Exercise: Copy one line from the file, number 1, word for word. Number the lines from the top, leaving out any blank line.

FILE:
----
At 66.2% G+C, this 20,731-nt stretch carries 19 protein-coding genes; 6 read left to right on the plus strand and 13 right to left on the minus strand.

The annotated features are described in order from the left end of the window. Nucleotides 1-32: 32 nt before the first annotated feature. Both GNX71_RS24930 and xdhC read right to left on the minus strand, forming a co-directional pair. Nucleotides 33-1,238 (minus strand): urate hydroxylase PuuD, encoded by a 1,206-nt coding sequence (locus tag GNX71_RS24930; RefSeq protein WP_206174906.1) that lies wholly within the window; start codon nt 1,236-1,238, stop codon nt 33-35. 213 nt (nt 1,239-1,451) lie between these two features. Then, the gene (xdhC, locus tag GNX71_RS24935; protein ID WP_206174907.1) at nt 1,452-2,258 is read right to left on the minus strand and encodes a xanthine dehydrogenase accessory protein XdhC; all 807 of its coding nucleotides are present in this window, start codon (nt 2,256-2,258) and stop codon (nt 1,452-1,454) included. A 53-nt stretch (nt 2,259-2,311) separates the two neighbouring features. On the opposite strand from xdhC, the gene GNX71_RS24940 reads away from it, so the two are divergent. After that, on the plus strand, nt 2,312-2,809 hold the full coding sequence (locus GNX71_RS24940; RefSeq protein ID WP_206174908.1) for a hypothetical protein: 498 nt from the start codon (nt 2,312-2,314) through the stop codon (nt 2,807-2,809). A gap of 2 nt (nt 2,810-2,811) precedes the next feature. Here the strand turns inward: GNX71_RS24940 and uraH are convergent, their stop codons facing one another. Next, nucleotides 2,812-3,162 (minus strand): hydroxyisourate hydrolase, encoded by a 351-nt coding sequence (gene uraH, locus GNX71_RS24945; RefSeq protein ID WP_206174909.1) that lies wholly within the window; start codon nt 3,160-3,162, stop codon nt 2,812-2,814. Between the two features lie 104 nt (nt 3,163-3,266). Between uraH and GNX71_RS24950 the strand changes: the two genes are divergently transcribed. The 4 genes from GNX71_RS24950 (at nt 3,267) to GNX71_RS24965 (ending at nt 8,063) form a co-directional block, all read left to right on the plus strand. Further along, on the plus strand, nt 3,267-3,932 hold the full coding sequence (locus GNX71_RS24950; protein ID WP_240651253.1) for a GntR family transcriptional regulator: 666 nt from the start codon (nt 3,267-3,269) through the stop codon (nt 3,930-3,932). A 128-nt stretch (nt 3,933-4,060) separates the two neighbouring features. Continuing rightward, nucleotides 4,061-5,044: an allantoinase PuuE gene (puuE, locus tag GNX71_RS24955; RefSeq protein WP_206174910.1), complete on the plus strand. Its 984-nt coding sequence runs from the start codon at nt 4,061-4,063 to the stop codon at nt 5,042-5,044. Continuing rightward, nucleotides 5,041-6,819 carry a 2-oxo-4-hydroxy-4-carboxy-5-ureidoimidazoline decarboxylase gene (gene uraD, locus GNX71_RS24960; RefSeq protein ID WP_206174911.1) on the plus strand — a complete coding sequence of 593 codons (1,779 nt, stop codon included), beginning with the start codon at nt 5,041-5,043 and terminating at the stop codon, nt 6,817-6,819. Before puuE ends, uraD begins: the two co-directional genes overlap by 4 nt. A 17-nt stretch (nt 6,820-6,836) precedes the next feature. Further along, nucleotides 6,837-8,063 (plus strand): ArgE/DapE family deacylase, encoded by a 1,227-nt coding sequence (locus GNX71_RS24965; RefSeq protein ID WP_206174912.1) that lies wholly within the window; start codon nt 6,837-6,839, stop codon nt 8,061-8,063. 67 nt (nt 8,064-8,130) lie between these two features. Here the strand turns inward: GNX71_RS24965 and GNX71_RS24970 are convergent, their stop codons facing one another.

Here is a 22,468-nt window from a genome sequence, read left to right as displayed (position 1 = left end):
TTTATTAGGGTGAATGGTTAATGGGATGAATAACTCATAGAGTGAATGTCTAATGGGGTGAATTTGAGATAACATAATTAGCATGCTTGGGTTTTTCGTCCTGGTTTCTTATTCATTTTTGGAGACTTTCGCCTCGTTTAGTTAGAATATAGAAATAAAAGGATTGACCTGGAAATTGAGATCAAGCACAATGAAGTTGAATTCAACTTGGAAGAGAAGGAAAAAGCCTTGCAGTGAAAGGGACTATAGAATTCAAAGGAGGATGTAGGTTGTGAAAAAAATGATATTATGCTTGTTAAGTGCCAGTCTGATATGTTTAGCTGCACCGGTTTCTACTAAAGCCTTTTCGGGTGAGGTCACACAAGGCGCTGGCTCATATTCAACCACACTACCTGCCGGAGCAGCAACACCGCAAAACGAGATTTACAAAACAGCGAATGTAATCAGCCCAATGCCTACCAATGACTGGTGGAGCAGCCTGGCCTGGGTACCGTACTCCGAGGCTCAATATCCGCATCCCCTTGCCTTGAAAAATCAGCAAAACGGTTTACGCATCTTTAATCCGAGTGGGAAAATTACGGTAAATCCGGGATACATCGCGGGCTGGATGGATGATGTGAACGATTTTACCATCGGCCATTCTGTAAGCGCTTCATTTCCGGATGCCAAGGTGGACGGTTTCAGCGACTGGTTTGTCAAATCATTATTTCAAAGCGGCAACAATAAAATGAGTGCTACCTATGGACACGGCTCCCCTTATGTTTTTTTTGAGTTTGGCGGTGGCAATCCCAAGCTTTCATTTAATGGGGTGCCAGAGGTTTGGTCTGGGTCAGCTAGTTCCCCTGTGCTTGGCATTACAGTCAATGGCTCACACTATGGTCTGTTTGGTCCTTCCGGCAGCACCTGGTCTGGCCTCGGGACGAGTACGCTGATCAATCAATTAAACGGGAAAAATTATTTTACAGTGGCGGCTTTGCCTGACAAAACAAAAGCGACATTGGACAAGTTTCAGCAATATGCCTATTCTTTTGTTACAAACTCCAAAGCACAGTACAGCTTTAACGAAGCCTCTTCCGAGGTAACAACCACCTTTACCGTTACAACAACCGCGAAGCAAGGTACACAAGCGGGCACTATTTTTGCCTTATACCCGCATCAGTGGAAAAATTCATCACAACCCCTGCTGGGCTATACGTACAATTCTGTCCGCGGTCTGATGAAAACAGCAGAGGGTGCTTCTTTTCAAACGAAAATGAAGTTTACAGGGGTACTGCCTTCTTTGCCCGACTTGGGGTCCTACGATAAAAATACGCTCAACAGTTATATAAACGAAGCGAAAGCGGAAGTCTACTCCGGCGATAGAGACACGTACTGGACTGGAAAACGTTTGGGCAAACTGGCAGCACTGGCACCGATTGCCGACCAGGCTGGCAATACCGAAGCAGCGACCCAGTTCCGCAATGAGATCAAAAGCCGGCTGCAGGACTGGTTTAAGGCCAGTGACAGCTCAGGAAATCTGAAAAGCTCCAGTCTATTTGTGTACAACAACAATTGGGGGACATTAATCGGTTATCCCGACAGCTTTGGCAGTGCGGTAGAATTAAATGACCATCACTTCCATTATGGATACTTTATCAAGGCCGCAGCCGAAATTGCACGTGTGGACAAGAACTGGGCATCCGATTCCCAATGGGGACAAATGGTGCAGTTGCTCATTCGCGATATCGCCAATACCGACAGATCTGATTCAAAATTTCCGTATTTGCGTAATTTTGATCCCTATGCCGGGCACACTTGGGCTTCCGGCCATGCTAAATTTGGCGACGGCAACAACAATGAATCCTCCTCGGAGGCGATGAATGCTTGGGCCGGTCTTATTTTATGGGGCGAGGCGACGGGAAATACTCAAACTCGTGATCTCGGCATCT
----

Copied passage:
At 66.2% G+C, this 20,731-nt stretch carries 19 protein-coding genes; 6 read left to right on the plus strand and 13 right to left on the minus strand.